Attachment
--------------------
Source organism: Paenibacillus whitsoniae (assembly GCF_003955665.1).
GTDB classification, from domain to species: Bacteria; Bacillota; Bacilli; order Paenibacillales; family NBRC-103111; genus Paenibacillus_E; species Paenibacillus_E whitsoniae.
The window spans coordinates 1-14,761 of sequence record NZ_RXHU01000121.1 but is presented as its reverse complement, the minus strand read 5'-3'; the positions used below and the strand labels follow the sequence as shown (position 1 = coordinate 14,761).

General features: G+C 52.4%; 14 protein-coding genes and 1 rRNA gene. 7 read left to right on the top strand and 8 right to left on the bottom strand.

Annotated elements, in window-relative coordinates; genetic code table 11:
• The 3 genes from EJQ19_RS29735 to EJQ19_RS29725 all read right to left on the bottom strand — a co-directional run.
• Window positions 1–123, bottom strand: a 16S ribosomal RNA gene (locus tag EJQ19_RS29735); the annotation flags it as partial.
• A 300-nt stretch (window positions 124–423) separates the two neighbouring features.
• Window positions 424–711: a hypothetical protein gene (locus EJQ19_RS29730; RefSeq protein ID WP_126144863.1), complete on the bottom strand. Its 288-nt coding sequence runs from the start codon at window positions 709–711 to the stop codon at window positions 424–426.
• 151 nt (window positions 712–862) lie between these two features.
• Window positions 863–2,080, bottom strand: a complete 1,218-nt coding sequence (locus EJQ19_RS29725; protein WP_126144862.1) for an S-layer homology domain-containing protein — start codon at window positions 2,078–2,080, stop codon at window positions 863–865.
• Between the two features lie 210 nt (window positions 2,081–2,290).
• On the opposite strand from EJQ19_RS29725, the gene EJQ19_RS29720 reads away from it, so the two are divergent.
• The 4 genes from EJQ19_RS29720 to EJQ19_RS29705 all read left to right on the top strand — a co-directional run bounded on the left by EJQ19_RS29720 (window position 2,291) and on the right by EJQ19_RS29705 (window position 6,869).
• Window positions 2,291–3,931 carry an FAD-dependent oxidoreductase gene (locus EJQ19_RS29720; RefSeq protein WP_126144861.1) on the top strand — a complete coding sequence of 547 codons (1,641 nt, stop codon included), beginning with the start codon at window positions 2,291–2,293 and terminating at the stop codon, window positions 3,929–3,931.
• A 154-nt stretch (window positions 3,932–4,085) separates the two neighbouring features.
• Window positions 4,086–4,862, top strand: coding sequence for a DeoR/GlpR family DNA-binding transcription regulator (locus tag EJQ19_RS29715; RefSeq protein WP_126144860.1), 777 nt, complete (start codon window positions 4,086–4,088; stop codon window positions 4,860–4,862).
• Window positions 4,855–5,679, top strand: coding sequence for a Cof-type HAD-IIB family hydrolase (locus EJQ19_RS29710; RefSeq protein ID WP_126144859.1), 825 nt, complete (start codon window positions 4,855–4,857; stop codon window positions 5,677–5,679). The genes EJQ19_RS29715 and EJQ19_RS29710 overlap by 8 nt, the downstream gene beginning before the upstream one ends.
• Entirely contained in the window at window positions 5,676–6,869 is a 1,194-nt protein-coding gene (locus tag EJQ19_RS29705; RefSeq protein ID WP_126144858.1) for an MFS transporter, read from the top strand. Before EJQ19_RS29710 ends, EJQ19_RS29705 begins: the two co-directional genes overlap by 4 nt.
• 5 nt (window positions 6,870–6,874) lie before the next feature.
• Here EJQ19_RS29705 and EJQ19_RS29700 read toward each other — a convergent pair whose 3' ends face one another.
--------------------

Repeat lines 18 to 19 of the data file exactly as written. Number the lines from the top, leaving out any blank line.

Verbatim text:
• Window positions 4,855–5,679, top strand: coding sequence for a Cof-type HAD-IIB family hydrolase (locus EJQ19_RS29710; RefSeq protein ID WP_126144859.1), 825 nt, complete (start codon window positions 4,855–4,857; stop codon window positions 5,677–5,679). The genes EJQ19_RS29715 and EJQ19_RS29710 overlap by 8 nt, the downstream gene beginning before the upstream one ends.
• Entirely contained in the window at window positions 5,676–6,869 is a 1,194-nt protein-coding gene (locus tag EJQ19_RS29705; RefSeq protein ID WP_126144858.1) for an MFS transporter, read from the top strand. Before EJQ19_RS29710 ends, EJQ19_RS29705 begins: the two co-directional genes overlap by 4 nt.